John Fletcher and William Shakespeare's The Two Noble Kinsmen Santa Cruz Shakespeare
For the 2019 season, the Santa Cruz Shakespeare (SCS) Fringe Company performed William Shakespeare and John Fletcher’s The Two Noble Kinsmen. This is a timely play that dramatizes consent, toxic masculinity, homosocial relationships, female power, visuality, and social order. It is a tale that has been told and re-told across time and space. The play draws from Chaucer’s “Knight’s Tale” in The Canterbury Tales (1400), which itself draws from Italian writer Giovanni Boccaccio’s Teseida delle nozze di Emilia (roughly 1341). It is difficult to tell what Boccaccio drew from, but the tale is clearly older and is told in the Thebaid, a Latin epic by Publius Papinius Statius (AD 45 – 96). Themes drawn from the Thebaid reflect earlier Greek works, especially Sophocles Theban plays of which Antigone (circa 441 BCE) should come to mind as one reads or views Act I.
A late play for Shakespeare and an early play for Fletcher, this tragicomic work centers on two Theban “knights,” best bro-cousins Palamon and Arcite, who fall in love with the same woman they both saw while in prison but never met . The lady of their affections is Queen Hipployta's sister, Emilia, an Amazon woman who is most happy in a woman-centered culture. Though Emilia is hardly aware of the two noble kinsmen, they fight over her informally and then formally in a battle-contest. They get to this point by various routes. Arcite is released from the prison and exiled, while Palamon escaped from the jail with the help of the a girl known only as the Jailer’s Daughter, who fell deeply in love with him. Though it is unclear whether Palamon is aware of her feelings, the Jailer’s Daughter goes on an emotional journey compelled by her illusory desire of Palamon. Despite being promised to another, the Jailer’s Daughter increasingly reveals her instability and vulnerability. Her attempts to reconnect with Palamon after freeing him never coalesce into the love she desires. The play ends with a surprising resolution resulting in two marriages.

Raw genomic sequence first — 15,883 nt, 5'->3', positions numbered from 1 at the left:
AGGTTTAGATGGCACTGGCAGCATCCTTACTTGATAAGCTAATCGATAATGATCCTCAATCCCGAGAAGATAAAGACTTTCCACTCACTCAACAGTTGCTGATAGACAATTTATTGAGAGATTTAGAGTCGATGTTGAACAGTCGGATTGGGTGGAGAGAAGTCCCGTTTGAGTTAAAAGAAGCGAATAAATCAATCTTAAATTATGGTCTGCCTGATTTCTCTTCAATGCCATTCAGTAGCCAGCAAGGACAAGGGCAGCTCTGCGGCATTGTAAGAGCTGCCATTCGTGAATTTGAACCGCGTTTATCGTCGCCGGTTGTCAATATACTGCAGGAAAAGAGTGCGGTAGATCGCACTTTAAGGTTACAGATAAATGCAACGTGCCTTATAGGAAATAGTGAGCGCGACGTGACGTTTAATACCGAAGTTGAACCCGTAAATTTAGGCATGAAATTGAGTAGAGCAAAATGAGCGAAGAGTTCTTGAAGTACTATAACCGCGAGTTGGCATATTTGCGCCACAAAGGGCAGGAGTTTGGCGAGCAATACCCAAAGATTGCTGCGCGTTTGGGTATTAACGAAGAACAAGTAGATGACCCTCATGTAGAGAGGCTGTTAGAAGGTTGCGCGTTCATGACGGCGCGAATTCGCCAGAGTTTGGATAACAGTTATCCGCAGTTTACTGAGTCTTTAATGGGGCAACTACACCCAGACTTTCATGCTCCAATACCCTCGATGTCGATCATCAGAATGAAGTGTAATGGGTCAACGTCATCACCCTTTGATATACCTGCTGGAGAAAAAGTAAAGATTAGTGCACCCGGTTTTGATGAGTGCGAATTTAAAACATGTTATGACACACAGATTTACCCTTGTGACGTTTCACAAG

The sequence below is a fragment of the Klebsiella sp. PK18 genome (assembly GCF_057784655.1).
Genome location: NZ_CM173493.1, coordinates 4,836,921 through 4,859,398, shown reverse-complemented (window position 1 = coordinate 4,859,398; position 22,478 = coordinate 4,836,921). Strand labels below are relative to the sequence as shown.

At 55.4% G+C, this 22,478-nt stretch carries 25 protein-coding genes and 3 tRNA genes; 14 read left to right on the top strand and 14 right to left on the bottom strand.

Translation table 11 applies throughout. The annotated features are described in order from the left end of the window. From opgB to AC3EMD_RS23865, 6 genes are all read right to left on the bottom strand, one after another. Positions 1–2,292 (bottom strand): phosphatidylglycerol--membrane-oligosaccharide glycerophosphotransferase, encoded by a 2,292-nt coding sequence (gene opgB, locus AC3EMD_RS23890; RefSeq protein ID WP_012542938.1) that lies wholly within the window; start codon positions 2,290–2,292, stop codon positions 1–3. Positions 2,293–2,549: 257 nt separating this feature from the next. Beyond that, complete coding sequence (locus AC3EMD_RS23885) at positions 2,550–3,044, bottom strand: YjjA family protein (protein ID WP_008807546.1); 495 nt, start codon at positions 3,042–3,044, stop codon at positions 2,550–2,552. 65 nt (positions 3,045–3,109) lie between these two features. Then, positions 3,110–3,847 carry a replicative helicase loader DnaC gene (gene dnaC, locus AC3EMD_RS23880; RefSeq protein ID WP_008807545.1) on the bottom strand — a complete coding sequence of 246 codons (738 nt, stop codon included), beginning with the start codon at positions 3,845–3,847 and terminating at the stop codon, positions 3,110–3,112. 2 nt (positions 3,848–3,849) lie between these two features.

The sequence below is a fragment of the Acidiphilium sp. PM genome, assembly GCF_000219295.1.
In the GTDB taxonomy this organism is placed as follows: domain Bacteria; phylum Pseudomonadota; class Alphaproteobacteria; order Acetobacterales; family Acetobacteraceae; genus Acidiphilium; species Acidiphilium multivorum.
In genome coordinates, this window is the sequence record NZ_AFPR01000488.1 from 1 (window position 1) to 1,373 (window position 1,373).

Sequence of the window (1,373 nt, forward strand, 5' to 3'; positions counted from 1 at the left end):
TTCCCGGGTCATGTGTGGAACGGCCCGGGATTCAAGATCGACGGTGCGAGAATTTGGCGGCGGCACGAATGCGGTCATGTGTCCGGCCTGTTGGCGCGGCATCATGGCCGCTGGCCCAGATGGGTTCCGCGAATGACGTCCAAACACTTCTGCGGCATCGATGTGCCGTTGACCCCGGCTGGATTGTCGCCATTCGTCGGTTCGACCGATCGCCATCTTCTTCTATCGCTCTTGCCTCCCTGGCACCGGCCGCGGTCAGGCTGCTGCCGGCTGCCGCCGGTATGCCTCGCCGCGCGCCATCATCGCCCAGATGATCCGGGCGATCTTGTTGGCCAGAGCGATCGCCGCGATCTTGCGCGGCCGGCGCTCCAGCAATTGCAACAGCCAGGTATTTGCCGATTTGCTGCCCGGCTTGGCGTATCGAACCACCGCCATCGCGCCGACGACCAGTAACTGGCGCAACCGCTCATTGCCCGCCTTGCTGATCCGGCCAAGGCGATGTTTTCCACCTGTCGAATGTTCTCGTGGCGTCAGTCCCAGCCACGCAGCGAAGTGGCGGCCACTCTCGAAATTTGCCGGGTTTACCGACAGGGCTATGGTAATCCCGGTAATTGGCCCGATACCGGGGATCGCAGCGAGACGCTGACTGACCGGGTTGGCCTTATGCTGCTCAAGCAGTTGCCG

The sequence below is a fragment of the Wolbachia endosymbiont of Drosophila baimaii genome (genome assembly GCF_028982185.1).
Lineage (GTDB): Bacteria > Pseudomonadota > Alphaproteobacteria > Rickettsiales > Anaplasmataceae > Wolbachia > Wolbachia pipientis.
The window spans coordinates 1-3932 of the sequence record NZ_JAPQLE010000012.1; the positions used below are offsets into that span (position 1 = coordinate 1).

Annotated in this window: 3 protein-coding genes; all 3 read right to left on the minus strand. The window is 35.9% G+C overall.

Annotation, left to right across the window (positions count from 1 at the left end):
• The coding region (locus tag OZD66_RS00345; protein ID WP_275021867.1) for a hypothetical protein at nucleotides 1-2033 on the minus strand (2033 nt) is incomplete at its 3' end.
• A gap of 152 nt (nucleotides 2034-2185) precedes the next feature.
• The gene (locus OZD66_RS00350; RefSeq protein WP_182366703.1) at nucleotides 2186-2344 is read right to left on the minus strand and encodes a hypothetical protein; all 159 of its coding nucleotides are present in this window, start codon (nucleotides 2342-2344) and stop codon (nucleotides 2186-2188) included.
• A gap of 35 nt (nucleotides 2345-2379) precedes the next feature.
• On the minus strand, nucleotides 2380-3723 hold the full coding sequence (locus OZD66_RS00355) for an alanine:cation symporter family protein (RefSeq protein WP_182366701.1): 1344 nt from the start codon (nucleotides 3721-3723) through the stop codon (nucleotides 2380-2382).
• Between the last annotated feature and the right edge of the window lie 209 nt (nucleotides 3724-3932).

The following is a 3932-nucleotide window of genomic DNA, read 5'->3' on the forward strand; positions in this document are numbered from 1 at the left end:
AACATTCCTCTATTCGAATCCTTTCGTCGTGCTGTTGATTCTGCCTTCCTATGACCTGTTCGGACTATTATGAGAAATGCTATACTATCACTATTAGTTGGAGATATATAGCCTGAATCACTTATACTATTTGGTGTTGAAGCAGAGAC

Dramaturgy with the Santa Cruz Shakespeare Fringe Company & The Humanities Institute at University of California Santa Cruz
As a Public Fellow in the Summer of 2019, I joined the Santa Cruz Shakespeare Fringe company as a dramaturg, a role broadly described as the literary consultant and advisor for a theater company or, in this case, a particular production. In this capacity, I provided textual support and research assistance to the Fringe Company under the mentorship of UCSC Professor Emeritus Michael Warren. My work with the company was geared toward helping the Fringe Company make this challenging text legible and engaging to the public. As an early career academic in the humanities, I also saw my position as an opportunity to contribute to the present and future success of these early career actors.
The Fringe Company faced particular challenges performing this play. The lengthy script had to be winnowed down to a specific time frame, an hour and a half. Further, this play has about two dozen roles, many of which needed to be edited out to accommodate the size of the cast, five actors. This meant each performer played multiple roles, which presented particular challenges to keeping the play’s content coherent, organizing the movement of bodies on stage, and managing quick changes between characters. Out of the constraints of cast size emerged a very interesting staging of this work. Of particular note was the effect of the doubling of roles assigned to specific actors. Each actor played at least three roles. Certain plot lines and their associated themes were enhanced, complicated, and advanced by the presence of the body of and player in different roles and in different scenario. Given the limitations and limited resources for this production, what the Fringe company managed to achieve was an astounding feat!